Fesko is not ignorant of scientific advances, or of progressive revelation, but employs care to secure what Scripture (and that is all of Scripture - not the proof-texting of sects!) is attempting to communicate, not as a last resort, but as first recourse: Christ as Alpha and Omega. To inform us of the immediate historical context Fesko rightly begins with the origins of man, 'Man In The Image Of God'. If Adam had fulfilled the covenant of works, we would have been confirmed in righteousness, holiness and knowledge with him. He did not. Therefore, to fulfill the interpretive mandate set by Christ (Luke 24:27), Fesko wastes no time in turning our attention to the eschatological Adam, 'Christ In The Image Of God'. By the first glimpses of divine prothesis, Fesko casts christocentric light on the Authorial intent of redemption: "those whom God foreknew, He also predestined to be conformed to the image of His Son" (Rom 8:29). Adam, the first image bearer of God, failed to function as a gifted prophet, priest and king which necessitated and foreshadowed the second image bearer's coming.

In 'The Garden-Temple Of Eden' Fesko recovers the ground lost to simplistic proof-texting by reacquainting us with GK Beale's authoritative findings and Gordon Wenham's 'Sanctuary Symbolism'. Parallels, as are becoming increasingly more clear, are resplendent in Scripture that support the Garden as the archetypal temple, and further used to describe the activity of God and man. Adam's priestly role of "guarding" [Heb: samar] the sanctuary in Gen 2:15 adds a robust philological facet to the spiritual significance of his failure to do so; and Christ's ability to "keep" the commandments of God. Here especially Fesko makes good grounds exegetically to show that 'the presence of the temple set the activity of man in an entirely different light.' p 75

Again, Fesko restores focus on Christ as the covenant consummator by introducing the basic elements of cutting a covenant which are clearly in attendance between God and His creation masterpiece, man. Hence, progressive revelation lends undeniable evidence of Adam's and Israel's failure to keep covenant with Yahweh. The scriptural similarities with Christ's probation are sufficient to draw attention deliberately to Jesus in His representative role as Israel, God's obedient Son (Isaiah 49:3, 5). Expanding on the seminal work of Meredith Kline, Fesko posits creation in a covenantal-christological context and studies the scriptural continuance of this throughout the OT in 'Shadows & Types of the Second Adam'.

Chapter 5, 'The Work Of The Second Adam', also brings Fesko's labors to a climax. Protology is drawn principally from the person and work of the two Adams. The Second Adam takes up the work of the first. Fesko introduces Vos (Biblical Theology p 322) to the scene to augment the exquisite work of the superintending Holy Spirit in hovering and brooding over creation in Gen 1:1, which corresponds to the Holy Spirit in the form of a dove hovering and brooding over the new Adam, found in all four Gospels (Matt 3:16; Mark 1:10; Luke 3:22; John 1:32). Fesko's scholarly attempt climaxes in crowning his argument with the antitype of them all: "Christ according to the flesh" (Rom 9:5), which Fesko draws from the life, death and resurrection of Christ. The protological hymn of Phil 2:5-6, in alignment with Gen 1:26-27, sees the Second Adam finding divine approbation only by becoming the exemplar par excellence of self-denial. A winsome ecclesiological subadditive by Fesko is 'that the church is the helpmate of the Second Adam'. p 146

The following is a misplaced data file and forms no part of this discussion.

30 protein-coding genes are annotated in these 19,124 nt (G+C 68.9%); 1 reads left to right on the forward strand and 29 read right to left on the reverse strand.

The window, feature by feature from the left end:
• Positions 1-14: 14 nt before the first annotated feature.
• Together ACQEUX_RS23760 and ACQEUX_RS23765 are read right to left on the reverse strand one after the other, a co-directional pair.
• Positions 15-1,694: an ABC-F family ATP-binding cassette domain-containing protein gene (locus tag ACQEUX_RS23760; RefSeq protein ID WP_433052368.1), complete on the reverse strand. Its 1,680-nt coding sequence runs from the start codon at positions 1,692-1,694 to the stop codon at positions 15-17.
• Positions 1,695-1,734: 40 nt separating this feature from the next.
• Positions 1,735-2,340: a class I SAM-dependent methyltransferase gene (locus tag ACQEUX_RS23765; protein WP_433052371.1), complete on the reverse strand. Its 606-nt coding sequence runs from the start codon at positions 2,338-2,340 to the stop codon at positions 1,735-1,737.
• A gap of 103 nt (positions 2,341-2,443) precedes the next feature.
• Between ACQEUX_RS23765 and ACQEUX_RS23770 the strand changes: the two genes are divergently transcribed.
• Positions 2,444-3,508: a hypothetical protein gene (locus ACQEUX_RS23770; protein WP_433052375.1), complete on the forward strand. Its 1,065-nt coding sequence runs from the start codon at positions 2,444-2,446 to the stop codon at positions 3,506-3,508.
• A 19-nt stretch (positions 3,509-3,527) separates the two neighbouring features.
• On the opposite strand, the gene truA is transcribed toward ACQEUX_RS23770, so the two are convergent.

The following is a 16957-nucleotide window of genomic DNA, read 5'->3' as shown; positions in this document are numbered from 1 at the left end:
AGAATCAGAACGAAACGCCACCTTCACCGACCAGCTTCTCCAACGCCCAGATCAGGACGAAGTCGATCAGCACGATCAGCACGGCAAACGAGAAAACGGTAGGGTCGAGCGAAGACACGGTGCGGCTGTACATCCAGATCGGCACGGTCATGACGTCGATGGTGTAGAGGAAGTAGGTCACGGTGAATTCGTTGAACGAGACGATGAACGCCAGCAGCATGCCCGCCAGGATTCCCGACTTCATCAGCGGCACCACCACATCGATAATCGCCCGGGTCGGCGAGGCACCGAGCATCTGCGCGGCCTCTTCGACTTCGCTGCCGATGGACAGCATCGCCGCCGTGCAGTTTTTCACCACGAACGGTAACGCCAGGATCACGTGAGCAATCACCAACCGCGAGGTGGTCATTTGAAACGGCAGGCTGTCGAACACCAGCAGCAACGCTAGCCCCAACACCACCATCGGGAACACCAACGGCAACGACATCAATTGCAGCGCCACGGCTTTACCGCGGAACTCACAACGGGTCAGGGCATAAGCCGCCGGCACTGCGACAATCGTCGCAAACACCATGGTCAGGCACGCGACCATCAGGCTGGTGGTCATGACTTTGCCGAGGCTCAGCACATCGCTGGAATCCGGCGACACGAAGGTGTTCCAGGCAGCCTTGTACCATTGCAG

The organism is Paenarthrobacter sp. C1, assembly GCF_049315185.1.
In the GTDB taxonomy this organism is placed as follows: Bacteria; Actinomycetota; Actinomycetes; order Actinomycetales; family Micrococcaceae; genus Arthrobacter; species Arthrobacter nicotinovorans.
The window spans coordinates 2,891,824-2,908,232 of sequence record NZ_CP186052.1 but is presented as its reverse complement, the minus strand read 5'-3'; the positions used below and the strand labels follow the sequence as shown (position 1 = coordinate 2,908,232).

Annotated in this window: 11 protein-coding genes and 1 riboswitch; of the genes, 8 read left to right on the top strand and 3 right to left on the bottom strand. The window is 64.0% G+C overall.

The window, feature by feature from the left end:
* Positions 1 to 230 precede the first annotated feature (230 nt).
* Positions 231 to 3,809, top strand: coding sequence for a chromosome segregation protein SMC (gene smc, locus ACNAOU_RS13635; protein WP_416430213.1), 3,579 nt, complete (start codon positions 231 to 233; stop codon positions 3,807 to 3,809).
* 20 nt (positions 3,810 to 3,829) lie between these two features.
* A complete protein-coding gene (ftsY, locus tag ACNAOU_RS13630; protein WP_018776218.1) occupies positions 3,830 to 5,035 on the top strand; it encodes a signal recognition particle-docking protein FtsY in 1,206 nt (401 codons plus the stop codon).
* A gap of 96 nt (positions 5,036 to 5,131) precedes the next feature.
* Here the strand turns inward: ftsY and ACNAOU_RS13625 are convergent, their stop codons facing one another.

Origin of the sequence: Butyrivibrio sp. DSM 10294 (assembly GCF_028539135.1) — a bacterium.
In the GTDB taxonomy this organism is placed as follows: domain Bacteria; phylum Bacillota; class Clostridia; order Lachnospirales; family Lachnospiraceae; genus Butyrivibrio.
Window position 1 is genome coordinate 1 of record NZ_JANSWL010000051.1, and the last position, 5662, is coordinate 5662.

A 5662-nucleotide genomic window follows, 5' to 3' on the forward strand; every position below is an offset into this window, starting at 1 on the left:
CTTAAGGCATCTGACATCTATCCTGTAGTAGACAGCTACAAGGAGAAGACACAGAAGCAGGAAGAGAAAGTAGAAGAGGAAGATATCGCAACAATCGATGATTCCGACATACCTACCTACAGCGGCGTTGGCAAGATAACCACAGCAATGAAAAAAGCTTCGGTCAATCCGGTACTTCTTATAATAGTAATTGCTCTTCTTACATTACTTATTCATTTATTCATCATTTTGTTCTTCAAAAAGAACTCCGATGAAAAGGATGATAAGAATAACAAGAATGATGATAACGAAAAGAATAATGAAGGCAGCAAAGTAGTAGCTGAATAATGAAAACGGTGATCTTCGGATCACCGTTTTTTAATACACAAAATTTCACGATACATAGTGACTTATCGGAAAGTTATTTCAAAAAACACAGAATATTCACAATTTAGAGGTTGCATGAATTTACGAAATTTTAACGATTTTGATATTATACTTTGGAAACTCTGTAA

'The Sabbath' is highly remedial and archetypal of the eschaton. Fesko cites Professor Gaffin: 'The fulfillment of the church's hope represents nothing less than the fulfillment of the original purpose of God in creation, or more accurately, the realization of His purposes of redemption is the means to the end of realizing His purposes of creation.' The eschatological hope of rest, though still not consummated, may be taken as granted when viewed in the full light of our merit being secured by 'the Man of heaven' (1 Cor 15:49): 'The promise of the protevangelium culminates in the events surrounding the crucifixion.' p 161
0 of 1 people found the following review helpful
5.0 out of 5 stars Loved every minute. 2 Nov 2013
By Christine E Wright - Published on Amazon.com
Format:Paperback|Verified Purchase
Excellent! This book helped to create a much needed framework for better understanding redemptive history. Take it slowly and enjoy the well written challenge.